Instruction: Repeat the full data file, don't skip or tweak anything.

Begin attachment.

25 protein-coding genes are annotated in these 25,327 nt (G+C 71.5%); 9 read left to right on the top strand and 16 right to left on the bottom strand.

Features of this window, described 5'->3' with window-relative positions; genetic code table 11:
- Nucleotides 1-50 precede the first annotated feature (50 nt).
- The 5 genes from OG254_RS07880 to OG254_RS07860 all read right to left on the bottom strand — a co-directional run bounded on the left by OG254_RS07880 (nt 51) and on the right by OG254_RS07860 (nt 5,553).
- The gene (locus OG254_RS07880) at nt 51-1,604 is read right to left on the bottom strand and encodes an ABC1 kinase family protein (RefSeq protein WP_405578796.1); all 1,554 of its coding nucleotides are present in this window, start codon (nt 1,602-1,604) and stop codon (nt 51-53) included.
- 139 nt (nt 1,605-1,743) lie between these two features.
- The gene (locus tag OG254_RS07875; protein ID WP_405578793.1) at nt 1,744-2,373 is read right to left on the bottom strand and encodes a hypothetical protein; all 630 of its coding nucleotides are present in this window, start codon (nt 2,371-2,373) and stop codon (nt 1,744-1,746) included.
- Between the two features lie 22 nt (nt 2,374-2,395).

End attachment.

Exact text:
25 protein-coding genes are annotated in these 25,327 nt (G+C 71.5%); 9 read left to right on the top strand and 16 right to left on the bottom strand.

Features of this window, described 5'->3' with window-relative positions; genetic code table 11:
- Nucleotides 1-50 precede the first annotated feature (50 nt).
- The 5 genes from OG254_RS07880 to OG254_RS07860 all read right to left on the bottom strand — a co-directional run bounded on the left by OG254_RS07880 (nt 51) and on the right by OG254_RS07860 (nt 5,553).
- The gene (locus OG254_RS07880) at nt 51-1,604 is read right to left on the bottom strand and encodes an ABC1 kinase family protein (RefSeq protein WP_405578796.1); all 1,554 of its coding nucleotides are present in this window, start codon (nt 1,602-1,604) and stop codon (nt 51-53) included.
- 139 nt (nt 1,605-1,743) lie between these two features.
- The gene (locus tag OG254_RS07875; protein ID WP_405578793.1) at nt 1,744-2,373 is read right to left on the bottom strand and encodes a hypothetical protein; all 630 of its coding nucleotides are present in this window, start codon (nt 2,371-2,373) and stop codon (nt 1,744-1,746) included.
- Between the two features lie 22 nt (nt 2,374-2,395).